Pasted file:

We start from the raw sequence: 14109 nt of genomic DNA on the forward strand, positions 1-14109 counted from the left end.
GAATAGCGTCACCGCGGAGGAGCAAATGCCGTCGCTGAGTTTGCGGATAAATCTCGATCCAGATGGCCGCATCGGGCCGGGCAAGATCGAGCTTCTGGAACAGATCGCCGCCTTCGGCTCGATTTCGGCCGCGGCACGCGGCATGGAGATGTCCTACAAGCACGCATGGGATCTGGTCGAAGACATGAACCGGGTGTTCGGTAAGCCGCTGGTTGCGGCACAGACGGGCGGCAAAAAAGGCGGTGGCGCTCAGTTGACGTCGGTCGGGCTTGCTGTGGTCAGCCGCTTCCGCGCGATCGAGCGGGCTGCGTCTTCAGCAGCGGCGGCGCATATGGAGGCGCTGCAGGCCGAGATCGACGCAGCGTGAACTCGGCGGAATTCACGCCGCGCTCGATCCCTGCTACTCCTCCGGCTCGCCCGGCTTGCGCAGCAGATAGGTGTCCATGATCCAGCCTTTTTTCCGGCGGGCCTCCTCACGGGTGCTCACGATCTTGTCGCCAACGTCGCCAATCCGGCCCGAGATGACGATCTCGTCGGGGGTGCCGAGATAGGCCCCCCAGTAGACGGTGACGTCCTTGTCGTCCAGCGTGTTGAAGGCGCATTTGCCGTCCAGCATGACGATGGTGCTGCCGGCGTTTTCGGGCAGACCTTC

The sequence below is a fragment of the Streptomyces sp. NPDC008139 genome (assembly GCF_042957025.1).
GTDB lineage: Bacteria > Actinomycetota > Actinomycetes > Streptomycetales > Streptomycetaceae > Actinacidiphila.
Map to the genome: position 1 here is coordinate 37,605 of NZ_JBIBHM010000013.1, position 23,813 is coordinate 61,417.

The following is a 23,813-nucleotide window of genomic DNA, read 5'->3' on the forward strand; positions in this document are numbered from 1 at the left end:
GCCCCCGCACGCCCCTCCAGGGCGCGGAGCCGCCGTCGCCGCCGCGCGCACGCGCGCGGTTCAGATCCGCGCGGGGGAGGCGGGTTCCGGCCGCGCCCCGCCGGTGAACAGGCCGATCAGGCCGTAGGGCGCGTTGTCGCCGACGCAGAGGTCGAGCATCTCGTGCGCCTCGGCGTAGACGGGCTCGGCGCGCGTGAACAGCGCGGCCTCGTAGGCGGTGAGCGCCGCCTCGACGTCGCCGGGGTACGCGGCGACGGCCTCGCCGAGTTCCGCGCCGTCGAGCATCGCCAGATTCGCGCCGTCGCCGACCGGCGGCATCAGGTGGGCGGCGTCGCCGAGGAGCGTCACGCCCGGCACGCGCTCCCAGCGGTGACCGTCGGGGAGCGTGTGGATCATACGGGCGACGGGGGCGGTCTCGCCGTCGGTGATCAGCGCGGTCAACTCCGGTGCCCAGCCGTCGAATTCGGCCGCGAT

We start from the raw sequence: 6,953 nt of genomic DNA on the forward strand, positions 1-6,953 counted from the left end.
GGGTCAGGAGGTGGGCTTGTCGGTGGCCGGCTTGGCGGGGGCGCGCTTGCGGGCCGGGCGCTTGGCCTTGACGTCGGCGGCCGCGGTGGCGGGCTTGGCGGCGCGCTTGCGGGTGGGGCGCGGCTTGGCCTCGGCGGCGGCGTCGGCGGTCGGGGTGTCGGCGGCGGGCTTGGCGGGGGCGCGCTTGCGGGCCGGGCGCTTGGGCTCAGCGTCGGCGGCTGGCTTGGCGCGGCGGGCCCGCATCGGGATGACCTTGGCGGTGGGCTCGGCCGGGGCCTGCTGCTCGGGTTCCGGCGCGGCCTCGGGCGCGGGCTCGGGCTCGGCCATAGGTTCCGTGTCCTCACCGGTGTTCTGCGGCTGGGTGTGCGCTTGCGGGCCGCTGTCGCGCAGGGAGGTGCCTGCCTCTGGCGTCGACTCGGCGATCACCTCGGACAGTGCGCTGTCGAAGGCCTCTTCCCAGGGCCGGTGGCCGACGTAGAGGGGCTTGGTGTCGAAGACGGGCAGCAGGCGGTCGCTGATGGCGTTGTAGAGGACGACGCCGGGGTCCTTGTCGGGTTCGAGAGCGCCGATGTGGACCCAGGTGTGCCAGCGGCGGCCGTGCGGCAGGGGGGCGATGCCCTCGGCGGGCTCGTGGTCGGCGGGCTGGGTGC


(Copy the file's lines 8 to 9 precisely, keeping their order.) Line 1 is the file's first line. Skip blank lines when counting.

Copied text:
We start from the raw sequence: 6,953 nt of genomic DNA on the forward strand, positions 1-6,953 counted from the left end.
GGGTCAGGAGGTGGGCTTGTCGGTGGCCGGCTTGGCGGGGGCGCGCTTGCGGGCCGGGCGCTTGGCCTTGACGTCGGCGGCCGCGGTGGCGGGCTTGGCGGCGCGCTTGCGGGTGGGGCGCGGCTTGGCCTCGGCGGCGGCGTCGGCGGTCGGGGTGTCGGCGGCGGGCTTGGCGGGGGCGCGCTTGCGGGCCGGGCGCTTGGGCTCAGCGTCGGCGGCTGGCTTGGCGCGGCGGGCCCGCATCGGGATGACCTTGGCGGTGGGCTCGGCCGGGGCCTGCTGCTCGGGTTCCGGCGCGGCCTCGGGCGCGGGCTCGGGCTCGGCCATAGGTTCCGTGTCCTCACCGGTGTTCTGCGGCTGGGTGTGCGCTTGCGGGCCGCTGTCGCGCAGGGAGGTGCCTGCCTCTGGCGTCGACTCGGCGATCACCTCGGACAGTGCGCTGTCGAAGGCCTCTTCCCAGGGCCGGTGGCCGACGTAGAGGGGCTTGGTGTCGAAGACGGGCAGCAGGCGGTCGCTGATGGCGTTGTAGAGGACGACGCCGGGGTCCTTGTCGGGTTCGAGAGCGCCGATGTGGACCCAGGTGTGCCAGCGGCGGCCGTGCGGCAGGGGGGCGATGCCCTCGGCGGGCTCGTGGTCGGCGGGCTGGGTGC